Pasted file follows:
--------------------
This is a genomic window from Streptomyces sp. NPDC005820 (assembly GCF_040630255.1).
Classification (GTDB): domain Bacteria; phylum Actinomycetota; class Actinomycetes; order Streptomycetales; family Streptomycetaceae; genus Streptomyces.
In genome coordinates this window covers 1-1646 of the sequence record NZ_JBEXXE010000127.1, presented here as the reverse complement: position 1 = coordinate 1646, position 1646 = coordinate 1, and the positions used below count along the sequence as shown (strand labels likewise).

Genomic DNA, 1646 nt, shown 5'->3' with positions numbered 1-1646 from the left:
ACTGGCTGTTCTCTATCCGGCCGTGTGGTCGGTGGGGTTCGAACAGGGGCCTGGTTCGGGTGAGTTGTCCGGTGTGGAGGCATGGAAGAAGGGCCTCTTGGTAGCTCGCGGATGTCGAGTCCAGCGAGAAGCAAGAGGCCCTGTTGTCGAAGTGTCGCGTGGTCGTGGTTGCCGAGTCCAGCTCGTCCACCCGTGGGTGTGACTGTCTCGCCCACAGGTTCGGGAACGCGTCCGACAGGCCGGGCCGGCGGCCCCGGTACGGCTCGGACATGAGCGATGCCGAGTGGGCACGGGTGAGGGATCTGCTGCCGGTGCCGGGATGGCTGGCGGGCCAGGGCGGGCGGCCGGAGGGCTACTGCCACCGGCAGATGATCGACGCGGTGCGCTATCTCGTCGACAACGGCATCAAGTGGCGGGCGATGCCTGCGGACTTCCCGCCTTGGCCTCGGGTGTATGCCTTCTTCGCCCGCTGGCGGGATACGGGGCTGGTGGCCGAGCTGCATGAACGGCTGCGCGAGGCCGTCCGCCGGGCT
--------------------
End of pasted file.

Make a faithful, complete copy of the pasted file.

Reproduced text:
This is a genomic window from Streptomyces sp. NPDC005820 (assembly GCF_040630255.1).
Classification (GTDB): domain Bacteria; phylum Actinomycetota; class Actinomycetes; order Streptomycetales; family Streptomycetaceae; genus Streptomyces.
In genome coordinates this window covers 1-1646 of the sequence record NZ_JBEXXE010000127.1, presented here as the reverse complement: position 1 = coordinate 1646, position 1646 = coordinate 1, and the positions used below count along the sequence as shown (strand labels likewise).

Genomic DNA, 1646 nt, shown 5'->3' with positions numbered 1-1646 from the left:
ACTGGCTGTTCTCTATCCGGCCGTGTGGTCGGTGGGGTTCGAACAGGGGCCTGGTTCGGGTGAGTTGTCCGGTGTGGAGGCATGGAAGAAGGGCCTCTTGGTAGCTCGCGGATGTCGAGTCCAGCGAGAAGCAAGAGGCCCTGTTGTCGAAGTGTCGCGTGGTCGTGGTTGCCGAGTCCAGCTCGTCCACCCGTGGGTGTGACTGTCTCGCCCACAGGTTCGGGAACGCGTCCGACAGGCCGGGCCGGCGGCCCCGGTACGGCTCGGACATGAGCGATGCCGAGTGGGCACGGGTGAGGGATCTGCTGCCGGTGCCGGGATGGCTGGCGGGCCAGGGCGGGCGGCCGGAGGGCTACTGCCACCGGCAGATGATCGACGCGGTGCGCTATCTCGTCGACAACGGCATCAAGTGGCGGGCGATGCCTGCGGACTTCCCGCCTTGGCCTCGGGTGTATGCCTTCTTCGCCCGCTGGCGGGATACGGGGCTGGTGGCCGAGCTGCATGAACGGCTGCGCGAGGCCGTCCGCCGGGCT